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Article
September 1931

THE SIGNIFICANCE OF THE POTASSIUM-CALCIUM RATIO AND OF THE INORGANIC PHOSPHORUS AND CHOLESTEROL OF THE BLOOD SERUM IN ARTERIAL HYPERTENSION

Author Affiliations

BOSTON

From the Thorndike Memorial Laboratory, the Second and Fourth Medical Services (Harvard) of the Boston City Hospital, and the Department of Medicine of the Harvard University Medical School.

Arch Intern Med (Chic). 1931;48(3):478-499. doi:10.1001/archinte.1931.00150030129010
Abstract

The most significant abnormal feature of arterial hypertension, in the light of present knowledge, is the increased peripheral arteriolar resistance. Weiss and Ellis,1 in 1930, attempted to measure the peripheral resistance quantitatively, and found that the average resistance of the arteriolar system of the greater circulation in a group of patients with hypertension was twice as great as in the normal control subjects. The factors, however, that are responsible for this increase in arteriolar resistance were not established.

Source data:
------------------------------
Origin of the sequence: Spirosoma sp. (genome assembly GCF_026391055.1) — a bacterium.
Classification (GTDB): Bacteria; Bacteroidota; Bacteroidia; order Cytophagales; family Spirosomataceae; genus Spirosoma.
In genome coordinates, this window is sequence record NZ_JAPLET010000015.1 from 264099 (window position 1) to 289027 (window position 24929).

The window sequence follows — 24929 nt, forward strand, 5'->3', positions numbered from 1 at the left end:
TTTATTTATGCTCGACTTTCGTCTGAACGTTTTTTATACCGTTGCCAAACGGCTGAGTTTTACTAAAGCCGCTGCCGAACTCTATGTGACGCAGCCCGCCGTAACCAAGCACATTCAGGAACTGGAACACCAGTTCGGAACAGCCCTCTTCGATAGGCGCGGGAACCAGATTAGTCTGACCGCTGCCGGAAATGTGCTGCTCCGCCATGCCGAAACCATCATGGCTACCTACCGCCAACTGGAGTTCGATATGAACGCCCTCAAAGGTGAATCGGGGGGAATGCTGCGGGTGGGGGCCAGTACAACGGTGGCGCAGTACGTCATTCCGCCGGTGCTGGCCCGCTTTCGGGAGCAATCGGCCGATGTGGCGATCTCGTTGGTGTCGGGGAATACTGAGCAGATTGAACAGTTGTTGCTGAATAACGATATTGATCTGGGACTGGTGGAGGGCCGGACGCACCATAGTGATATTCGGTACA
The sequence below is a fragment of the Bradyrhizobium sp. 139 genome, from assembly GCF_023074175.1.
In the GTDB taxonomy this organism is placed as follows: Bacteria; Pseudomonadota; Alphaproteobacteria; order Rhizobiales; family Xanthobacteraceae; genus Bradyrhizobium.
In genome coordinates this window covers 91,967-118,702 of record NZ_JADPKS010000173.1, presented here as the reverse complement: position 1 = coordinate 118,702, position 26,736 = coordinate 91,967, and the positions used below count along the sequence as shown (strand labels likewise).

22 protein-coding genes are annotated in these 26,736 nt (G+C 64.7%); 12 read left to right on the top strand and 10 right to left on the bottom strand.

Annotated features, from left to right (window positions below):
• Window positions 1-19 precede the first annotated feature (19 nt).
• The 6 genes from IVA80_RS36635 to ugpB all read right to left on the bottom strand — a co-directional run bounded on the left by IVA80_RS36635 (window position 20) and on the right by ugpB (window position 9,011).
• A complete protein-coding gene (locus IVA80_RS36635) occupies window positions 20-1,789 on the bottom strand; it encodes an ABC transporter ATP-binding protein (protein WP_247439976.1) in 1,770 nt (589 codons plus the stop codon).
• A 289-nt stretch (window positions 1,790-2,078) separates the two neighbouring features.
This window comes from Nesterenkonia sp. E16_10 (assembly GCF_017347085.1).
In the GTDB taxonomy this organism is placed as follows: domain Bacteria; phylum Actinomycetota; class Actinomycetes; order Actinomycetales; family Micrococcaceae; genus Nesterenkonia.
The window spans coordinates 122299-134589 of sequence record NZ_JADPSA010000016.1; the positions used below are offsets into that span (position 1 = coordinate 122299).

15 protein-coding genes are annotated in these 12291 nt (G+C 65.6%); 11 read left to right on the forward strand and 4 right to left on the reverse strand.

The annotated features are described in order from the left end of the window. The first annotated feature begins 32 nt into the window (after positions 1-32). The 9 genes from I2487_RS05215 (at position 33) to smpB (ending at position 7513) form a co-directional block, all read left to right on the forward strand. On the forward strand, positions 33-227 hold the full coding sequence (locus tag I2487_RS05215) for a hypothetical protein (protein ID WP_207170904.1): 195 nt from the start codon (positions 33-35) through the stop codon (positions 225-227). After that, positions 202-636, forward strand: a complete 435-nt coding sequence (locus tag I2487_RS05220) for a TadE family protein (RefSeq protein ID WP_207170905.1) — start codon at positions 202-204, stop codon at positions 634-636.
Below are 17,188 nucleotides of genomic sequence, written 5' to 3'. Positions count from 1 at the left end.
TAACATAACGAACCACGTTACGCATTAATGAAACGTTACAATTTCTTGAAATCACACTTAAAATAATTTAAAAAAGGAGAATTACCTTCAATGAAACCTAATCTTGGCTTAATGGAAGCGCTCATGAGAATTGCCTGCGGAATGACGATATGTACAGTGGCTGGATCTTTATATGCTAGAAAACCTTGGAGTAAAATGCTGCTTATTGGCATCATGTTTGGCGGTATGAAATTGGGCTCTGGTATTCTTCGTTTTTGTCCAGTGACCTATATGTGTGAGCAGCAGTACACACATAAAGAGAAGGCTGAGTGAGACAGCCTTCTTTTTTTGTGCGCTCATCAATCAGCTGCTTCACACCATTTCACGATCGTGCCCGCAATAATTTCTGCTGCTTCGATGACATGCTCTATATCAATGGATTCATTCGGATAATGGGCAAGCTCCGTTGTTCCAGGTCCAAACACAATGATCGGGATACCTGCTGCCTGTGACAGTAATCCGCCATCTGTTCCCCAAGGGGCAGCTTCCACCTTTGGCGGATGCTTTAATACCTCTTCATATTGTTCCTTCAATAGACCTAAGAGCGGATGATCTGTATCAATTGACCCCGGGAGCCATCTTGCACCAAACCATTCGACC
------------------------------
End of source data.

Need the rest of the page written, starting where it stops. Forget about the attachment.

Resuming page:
The work of a number of investigators, such as Billigheimer,2 Kraus and Zondek,3 Zondek,4 Kylin5 and Spiro,6 indicated that the increased peripheral constriction of the vascular system is due to a disturbance of the vegetative nervous system. This altered function of the autonomic nervous system, according to these investigators, is accompanied by a change in the equilibrium of the blood through two powerful physiologic agents, potassium and calcium,

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